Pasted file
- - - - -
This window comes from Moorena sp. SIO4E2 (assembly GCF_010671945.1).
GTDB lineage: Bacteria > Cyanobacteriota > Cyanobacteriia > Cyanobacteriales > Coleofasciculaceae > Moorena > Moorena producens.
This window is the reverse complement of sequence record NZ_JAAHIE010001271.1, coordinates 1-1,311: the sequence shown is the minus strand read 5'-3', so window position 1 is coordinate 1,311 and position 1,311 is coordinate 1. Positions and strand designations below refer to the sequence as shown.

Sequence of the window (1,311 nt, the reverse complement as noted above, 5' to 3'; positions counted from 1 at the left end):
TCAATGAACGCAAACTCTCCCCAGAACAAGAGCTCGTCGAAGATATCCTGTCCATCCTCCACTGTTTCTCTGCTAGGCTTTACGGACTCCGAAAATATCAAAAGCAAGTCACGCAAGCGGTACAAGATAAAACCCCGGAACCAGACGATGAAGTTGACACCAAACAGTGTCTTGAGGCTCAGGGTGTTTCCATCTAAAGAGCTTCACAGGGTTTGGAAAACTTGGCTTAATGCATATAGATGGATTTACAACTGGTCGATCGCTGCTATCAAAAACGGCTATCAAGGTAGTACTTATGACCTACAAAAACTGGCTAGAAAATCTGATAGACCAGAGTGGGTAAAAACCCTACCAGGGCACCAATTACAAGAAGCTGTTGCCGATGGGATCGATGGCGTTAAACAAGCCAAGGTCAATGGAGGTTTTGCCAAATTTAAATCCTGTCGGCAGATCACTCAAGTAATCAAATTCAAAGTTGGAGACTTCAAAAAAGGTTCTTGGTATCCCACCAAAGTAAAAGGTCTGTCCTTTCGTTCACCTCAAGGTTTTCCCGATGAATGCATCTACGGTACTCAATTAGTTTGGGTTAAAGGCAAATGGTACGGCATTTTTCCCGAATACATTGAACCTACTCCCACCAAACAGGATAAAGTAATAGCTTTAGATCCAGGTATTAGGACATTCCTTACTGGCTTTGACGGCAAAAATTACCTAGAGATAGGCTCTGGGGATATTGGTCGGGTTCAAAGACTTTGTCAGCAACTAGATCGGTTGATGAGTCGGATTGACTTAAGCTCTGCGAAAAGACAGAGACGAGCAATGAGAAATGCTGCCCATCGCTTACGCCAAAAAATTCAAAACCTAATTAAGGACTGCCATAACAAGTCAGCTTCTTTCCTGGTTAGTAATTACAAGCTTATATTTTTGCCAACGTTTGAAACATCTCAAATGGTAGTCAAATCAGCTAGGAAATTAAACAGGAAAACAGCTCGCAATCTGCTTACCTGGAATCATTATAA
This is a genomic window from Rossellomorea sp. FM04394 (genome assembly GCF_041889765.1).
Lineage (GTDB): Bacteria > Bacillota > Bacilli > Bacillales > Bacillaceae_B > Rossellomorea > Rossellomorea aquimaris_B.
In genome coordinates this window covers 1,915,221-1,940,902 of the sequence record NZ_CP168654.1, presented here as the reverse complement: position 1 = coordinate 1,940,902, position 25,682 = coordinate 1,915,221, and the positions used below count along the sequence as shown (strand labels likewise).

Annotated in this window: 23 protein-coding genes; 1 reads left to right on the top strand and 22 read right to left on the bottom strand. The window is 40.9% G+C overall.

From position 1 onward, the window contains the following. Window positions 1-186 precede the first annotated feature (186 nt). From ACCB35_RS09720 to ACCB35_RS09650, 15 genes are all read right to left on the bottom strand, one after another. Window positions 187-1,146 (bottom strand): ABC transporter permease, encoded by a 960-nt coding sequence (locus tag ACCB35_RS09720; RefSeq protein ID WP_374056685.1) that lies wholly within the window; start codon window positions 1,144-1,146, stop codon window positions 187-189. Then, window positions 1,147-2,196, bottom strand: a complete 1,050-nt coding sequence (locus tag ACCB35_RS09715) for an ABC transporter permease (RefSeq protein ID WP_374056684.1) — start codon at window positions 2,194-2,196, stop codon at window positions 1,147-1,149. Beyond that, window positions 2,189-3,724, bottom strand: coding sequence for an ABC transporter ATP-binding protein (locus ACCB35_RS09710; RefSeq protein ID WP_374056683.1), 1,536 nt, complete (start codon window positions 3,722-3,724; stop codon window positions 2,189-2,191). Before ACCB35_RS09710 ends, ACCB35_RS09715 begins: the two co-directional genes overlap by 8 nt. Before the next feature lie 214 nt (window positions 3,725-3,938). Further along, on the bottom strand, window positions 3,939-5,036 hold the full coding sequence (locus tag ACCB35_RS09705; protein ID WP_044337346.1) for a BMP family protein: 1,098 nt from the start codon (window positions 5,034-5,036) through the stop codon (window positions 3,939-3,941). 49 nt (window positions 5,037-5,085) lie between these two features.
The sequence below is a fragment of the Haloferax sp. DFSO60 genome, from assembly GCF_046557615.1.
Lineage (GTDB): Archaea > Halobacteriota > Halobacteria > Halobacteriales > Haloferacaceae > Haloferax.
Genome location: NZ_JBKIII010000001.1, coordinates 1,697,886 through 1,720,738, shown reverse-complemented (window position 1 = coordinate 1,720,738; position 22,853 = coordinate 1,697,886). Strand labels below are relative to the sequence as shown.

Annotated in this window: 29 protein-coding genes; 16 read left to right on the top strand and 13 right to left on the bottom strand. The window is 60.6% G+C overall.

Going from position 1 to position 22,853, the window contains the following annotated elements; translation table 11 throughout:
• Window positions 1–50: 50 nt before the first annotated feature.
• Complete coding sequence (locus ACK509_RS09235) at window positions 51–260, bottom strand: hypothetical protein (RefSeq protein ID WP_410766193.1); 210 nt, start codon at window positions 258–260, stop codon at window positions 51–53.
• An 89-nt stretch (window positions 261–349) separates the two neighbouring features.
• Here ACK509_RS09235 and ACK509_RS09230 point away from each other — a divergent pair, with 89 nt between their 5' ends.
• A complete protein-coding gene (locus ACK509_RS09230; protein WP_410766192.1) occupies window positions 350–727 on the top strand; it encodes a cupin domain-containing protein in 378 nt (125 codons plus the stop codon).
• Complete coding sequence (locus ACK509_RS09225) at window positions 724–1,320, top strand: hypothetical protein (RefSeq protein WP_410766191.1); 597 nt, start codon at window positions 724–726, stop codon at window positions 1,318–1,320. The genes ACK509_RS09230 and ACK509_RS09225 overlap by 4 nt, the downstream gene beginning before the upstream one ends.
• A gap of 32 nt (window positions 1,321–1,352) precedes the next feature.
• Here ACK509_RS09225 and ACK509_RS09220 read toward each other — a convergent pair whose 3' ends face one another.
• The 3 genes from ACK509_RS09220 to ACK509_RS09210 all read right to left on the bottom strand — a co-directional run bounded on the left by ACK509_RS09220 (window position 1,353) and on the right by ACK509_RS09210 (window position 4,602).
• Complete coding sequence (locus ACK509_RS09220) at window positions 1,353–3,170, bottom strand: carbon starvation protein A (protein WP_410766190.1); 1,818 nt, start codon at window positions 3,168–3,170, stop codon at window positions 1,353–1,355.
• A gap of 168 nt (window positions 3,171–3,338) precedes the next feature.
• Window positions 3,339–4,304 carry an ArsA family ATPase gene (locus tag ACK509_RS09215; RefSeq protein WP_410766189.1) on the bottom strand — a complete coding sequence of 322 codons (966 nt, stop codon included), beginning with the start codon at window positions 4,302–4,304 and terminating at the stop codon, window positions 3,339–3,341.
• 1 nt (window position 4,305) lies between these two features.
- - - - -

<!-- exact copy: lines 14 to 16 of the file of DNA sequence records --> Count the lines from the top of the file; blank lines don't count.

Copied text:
Annotated in this window: 29 protein-coding genes; 16 read left to right on the top strand and 13 right to left on the bottom strand. The window is 60.6% G+C overall.

Going from position 1 to position 22,853, the window contains the following annotated elements; translation table 11 throughout:
• Window positions 1–50: 50 nt before the first annotated feature.